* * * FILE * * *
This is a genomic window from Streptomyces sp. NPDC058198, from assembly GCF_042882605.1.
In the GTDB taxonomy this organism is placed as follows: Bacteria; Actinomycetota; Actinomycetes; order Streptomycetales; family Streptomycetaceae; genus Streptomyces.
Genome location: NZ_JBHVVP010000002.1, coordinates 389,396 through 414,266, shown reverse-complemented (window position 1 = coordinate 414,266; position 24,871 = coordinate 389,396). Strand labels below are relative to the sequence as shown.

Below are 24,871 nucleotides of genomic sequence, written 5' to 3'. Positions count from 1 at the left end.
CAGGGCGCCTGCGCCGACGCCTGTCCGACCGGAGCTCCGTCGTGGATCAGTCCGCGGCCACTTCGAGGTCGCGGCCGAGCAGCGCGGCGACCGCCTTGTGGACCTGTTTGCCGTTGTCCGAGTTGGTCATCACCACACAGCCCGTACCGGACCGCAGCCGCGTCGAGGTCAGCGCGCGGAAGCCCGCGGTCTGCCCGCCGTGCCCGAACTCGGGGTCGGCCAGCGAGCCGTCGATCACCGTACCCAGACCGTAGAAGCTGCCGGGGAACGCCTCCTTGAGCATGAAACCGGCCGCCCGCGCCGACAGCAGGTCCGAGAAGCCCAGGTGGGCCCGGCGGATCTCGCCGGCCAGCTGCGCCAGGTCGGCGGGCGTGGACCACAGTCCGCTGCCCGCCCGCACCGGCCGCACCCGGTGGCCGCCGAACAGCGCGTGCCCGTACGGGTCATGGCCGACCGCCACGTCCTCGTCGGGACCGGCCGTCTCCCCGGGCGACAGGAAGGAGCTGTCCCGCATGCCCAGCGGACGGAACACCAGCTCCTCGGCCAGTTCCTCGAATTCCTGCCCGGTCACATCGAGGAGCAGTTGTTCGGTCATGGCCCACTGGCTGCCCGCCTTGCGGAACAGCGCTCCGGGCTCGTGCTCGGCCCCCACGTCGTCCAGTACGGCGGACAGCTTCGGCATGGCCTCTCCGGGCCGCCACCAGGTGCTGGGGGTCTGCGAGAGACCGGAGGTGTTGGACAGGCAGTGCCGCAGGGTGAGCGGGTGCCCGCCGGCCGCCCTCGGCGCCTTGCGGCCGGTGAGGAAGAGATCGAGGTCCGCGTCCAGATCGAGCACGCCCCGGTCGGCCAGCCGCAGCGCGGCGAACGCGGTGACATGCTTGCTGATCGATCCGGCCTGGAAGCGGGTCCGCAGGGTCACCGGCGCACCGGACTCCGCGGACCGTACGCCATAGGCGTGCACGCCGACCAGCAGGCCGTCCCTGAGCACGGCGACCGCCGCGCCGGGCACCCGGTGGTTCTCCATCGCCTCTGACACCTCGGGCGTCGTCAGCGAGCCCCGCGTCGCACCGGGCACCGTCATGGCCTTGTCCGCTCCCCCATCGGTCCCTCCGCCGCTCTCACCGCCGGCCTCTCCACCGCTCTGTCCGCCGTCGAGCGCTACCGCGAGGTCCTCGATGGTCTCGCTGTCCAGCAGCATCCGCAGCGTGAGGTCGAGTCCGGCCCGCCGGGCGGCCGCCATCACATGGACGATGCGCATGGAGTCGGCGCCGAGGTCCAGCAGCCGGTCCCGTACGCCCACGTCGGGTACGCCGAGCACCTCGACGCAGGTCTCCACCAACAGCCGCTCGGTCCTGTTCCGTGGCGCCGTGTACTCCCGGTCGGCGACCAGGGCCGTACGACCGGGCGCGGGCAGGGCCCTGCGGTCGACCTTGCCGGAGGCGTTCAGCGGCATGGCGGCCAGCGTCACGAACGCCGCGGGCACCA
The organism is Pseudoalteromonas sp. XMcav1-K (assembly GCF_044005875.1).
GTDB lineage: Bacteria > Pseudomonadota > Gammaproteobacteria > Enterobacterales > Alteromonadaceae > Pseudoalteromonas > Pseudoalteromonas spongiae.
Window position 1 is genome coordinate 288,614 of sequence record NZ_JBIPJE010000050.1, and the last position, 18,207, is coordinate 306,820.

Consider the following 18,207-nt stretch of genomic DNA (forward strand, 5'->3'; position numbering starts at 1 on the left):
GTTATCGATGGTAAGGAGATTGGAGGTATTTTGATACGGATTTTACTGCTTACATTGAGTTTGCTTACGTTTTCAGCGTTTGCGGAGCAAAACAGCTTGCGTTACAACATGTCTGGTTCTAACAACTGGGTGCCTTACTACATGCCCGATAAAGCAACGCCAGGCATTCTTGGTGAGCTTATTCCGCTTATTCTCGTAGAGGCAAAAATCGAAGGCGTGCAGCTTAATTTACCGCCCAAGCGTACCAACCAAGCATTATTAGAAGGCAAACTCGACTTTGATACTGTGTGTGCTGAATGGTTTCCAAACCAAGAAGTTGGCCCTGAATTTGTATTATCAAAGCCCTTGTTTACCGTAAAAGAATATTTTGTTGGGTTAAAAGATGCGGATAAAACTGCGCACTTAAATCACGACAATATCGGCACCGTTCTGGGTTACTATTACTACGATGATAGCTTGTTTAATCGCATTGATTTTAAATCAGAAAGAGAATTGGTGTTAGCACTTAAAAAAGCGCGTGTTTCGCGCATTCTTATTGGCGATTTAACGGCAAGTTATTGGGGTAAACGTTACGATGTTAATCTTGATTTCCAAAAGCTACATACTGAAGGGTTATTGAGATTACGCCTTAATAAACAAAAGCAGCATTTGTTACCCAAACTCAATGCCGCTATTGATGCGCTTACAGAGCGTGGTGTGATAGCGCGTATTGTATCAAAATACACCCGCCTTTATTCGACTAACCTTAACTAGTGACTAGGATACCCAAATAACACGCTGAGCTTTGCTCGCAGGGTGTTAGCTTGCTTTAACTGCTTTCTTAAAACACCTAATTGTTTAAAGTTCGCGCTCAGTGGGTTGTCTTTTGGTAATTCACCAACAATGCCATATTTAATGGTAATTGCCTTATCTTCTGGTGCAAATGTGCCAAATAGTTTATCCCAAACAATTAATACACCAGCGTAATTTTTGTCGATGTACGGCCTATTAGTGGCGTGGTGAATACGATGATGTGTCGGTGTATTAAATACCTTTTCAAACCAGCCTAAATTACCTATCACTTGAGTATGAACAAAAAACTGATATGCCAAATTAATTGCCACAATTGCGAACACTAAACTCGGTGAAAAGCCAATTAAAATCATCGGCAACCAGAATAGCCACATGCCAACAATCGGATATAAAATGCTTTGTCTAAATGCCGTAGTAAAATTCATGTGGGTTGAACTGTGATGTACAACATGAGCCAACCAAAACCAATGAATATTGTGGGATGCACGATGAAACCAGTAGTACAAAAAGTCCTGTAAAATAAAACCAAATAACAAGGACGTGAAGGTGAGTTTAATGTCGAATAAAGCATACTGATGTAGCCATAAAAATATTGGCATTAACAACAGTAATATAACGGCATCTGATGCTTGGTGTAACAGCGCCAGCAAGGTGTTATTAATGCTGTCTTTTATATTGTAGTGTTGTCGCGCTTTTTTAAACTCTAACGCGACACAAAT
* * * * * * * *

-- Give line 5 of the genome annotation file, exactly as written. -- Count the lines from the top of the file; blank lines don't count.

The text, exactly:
CAGGGCGCCTGCGCCGACGCCTGTCCGACCGGAGCTCCGTCGTGGATCAGTCCGCGGCCACTTCGAGGTCGCGGCCGAGCAGCGCGGCGACCGCCTTGTGGACCTGTTTGCCGTTGTCCGAGTTGGTCATCACCACACAGCCCGTACCGGACCGCAGCCGCGTCGAGGTCAGCGCGCGGAAGCCCGCGGTCTGCCCGCCGTGCCCGAACTCGGGGTCGGCCAGCGAGCCGTCGATCACCGTACCCAGACCGTAGAAGCTGCCGGGGAACGCCTCCTTGAGCATGAAACCGGCCGCCCGCGCCGACAGCAGGTCCGAGAAGCCCAGGTGGGCCCGGCGGATCTCGCCGGCCAGCTGCGCCAGGTCGGCGGGCGTGGACCACAGTCCGCTGCCCGCCCGCACCGGCCGCACCCGGTGGCCGCCGAACAGCGCGTGCCCGTACGGGTCATGGCCGACCGCCACGTCCTCGTCGGGACCGGCCGTCTCCCCGGGCGACAGGAAGGAGCTGTCCCGCATGCCCAGCGGACGGAACACCAGCTCCTCGGCCAGTTCCTCGAATTCCTGCCCGGTCACATCGAGGAGCAGTTGTTCGGTCATGGCCCACTGGCTGCCCGCCTTGCGGAACAGCGCTCCGGGCTCGTGCTCGGCCCCCACGTCGTCCAGTACGGCGGACAGCTTCGGCATGGCCTCTCCGGGCCGCCACCAGGTGCTGGGGGTCTGCGAGAGACCGGAGGTGTTGGACAGGCAGTGCCGCAGGGTGAGCGGGTGCCCGCCGGCCGCCCTCGGCGCCTTGCGGCCGGTGAGGAAGAGATCGAGGTCCGCGTCCAGATCGAGCACGCCCCGGTCGGCCAGCCGCAGCGCGGCGAACGCGGTGACATGCTTGCTGATCGATCCGGCCTGGAAGCGGGTCCGCAGGGTCACCGGCGCACCGGACTCCGCGGACCGTACGCCATAGGCGTGCACGCCGACCAGCAGGCCGTCCCTGAGCACGGCGACCGCCGCGCCGGGCACCCGGTGGTTCTCCATCGCCTCTGACACCTCGGGCGTCGTCAGCGAGCCCCGCGTCGCACCGGGCACCGTCATGGCCTTGTCCGCTCCCCCATCGGTCCCTCCGCCGCTCTCACCGCCGGCCTCTCCACCGCTCTGTCCGCCGTCGAGCGCTACCGCGAGGTCCTCGATGGTCTCGCTGTCCAGCAGCATCCGCAGCGTGAGGTCGAGTCCGGCCCGCCGGGCGGCCGCCATCACATGGACGATGCGCATGGAGTCGGCGCCGAGGTCCAGCAGCCGGTCCCGTACGCCCACGTCGGGTACGCCGAGCACCTCGACGCAGGTCTCCACCAACAGCCGCTCGGTCCTGTTCCGTGGCGCCGTGTACTCCCGGTCGGCGACCAGGGCCGTACGACCGGGCGCGGGCAGGGCCCTGCGGTCGACCTTGCCGGAGGCGTTCAGCGGCATGGCGGCCAGCGTCACGAACGCCGCGGGCACCA